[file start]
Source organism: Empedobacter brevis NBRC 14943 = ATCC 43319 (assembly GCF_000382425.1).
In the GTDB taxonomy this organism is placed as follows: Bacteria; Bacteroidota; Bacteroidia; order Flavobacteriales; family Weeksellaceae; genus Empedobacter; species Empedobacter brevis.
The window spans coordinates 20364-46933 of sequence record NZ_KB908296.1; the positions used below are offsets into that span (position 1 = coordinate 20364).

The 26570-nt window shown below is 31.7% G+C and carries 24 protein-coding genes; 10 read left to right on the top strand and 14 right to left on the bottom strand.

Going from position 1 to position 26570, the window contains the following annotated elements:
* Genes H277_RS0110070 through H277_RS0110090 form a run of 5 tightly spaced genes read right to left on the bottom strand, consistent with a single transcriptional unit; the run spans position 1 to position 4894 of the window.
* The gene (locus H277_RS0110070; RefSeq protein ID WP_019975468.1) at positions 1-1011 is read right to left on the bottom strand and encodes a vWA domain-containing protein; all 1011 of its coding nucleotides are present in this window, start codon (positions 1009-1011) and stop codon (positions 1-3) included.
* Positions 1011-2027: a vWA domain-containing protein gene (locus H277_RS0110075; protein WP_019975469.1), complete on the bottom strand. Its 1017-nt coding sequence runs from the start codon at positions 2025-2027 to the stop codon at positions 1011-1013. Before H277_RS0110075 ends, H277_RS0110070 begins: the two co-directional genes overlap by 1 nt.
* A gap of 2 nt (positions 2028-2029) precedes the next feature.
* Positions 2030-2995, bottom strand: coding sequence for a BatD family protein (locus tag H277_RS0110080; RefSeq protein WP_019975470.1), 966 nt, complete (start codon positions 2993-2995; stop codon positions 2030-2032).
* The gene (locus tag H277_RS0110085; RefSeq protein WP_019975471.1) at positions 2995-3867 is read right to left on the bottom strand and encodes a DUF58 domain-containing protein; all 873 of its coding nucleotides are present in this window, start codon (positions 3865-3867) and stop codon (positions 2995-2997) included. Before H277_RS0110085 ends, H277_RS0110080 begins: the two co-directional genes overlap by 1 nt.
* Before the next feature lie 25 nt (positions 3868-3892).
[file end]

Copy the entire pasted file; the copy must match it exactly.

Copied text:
Source organism: Empedobacter brevis NBRC 14943 = ATCC 43319 (assembly GCF_000382425.1).
In the GTDB taxonomy this organism is placed as follows: Bacteria; Bacteroidota; Bacteroidia; order Flavobacteriales; family Weeksellaceae; genus Empedobacter; species Empedobacter brevis.
The window spans coordinates 20364-46933 of sequence record NZ_KB908296.1; the positions used below are offsets into that span (position 1 = coordinate 20364).

The 26570-nt window shown below is 31.7% G+C and carries 24 protein-coding genes; 10 read left to right on the top strand and 14 right to left on the bottom strand.

Going from position 1 to position 26570, the window contains the following annotated elements:
* Genes H277_RS0110070 through H277_RS0110090 form a run of 5 tightly spaced genes read right to left on the bottom strand, consistent with a single transcriptional unit; the run spans position 1 to position 4894 of the window.
* The gene (locus H277_RS0110070; RefSeq protein ID WP_019975468.1) at positions 1-1011 is read right to left on the bottom strand and encodes a vWA domain-containing protein; all 1011 of its coding nucleotides are present in this window, start codon (positions 1009-1011) and stop codon (positions 1-3) included.
* Positions 1011-2027: a vWA domain-containing protein gene (locus H277_RS0110075; protein WP_019975469.1), complete on the bottom strand. Its 1017-nt coding sequence runs from the start codon at positions 2025-2027 to the stop codon at positions 1011-1013. Before H277_RS0110075 ends, H277_RS0110070 begins: the two co-directional genes overlap by 1 nt.
* A gap of 2 nt (positions 2028-2029) precedes the next feature.
* Positions 2030-2995, bottom strand: coding sequence for a BatD family protein (locus tag H277_RS0110080; RefSeq protein WP_019975470.1), 966 nt, complete (start codon positions 2993-2995; stop codon positions 2030-2032).
* The gene (locus tag H277_RS0110085; RefSeq protein WP_019975471.1) at positions 2995-3867 is read right to left on the bottom strand and encodes a DUF58 domain-containing protein; all 873 of its coding nucleotides are present in this window, start codon (positions 3865-3867) and stop codon (positions 2995-2997) included. Before H277_RS0110085 ends, H277_RS0110080 begins: the two co-directional genes overlap by 1 nt.
* Before the next feature lie 25 nt (positions 3868-3892).